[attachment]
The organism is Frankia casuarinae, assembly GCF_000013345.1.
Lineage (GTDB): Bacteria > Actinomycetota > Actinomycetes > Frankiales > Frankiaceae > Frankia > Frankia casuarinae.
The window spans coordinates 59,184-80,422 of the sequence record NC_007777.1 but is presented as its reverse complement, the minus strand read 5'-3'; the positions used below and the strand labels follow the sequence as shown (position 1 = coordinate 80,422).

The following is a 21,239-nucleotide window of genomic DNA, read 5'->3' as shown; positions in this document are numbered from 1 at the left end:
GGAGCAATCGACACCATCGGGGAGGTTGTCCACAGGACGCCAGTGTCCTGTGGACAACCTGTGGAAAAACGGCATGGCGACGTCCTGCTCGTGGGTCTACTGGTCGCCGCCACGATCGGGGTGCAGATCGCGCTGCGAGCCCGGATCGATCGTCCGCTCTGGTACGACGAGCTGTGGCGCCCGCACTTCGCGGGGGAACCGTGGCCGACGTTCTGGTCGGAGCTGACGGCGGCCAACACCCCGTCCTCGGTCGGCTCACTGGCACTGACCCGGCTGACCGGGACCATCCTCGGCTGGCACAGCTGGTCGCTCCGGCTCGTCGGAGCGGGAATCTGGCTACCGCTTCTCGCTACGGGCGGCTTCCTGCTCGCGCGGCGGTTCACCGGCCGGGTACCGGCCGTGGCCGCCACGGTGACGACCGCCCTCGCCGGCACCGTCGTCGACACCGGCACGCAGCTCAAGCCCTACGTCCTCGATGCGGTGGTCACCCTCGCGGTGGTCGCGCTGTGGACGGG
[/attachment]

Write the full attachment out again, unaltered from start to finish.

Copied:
The organism is Frankia casuarinae, assembly GCF_000013345.1.
Lineage (GTDB): Bacteria > Actinomycetota > Actinomycetes > Frankiales > Frankiaceae > Frankia > Frankia casuarinae.
The window spans coordinates 59,184-80,422 of the sequence record NC_007777.1 but is presented as its reverse complement, the minus strand read 5'-3'; the positions used below and the strand labels follow the sequence as shown (position 1 = coordinate 80,422).

The following is a 21,239-nucleotide window of genomic DNA, read 5'->3' as shown; positions in this document are numbered from 1 at the left end:
GGAGCAATCGACACCATCGGGGAGGTTGTCCACAGGACGCCAGTGTCCTGTGGACAACCTGTGGAAAAACGGCATGGCGACGTCCTGCTCGTGGGTCTACTGGTCGCCGCCACGATCGGGGTGCAGATCGCGCTGCGAGCCCGGATCGATCGTCCGCTCTGGTACGACGAGCTGTGGCGCCCGCACTTCGCGGGGGAACCGTGGCCGACGTTCTGGTCGGAGCTGACGGCGGCCAACACCCCGTCCTCGGTCGGCTCACTGGCACTGACCCGGCTGACCGGGACCATCCTCGGCTGGCACAGCTGGTCGCTCCGGCTCGTCGGAGCGGGAATCTGGCTACCGCTTCTCGCTACGGGCGGCTTCCTGCTCGCGCGGCGGTTCACCGGCCGGGTACCGGCCGTGGCCGCCACGGTGACGACCGCCCTCGCCGGCACCGTCGTCGACACCGGCACGCAGCTCAAGCCCTACGTCCTCGATGCGGTGGTCACCCTCGCGGTGGTCGCGCTGTGGACGGG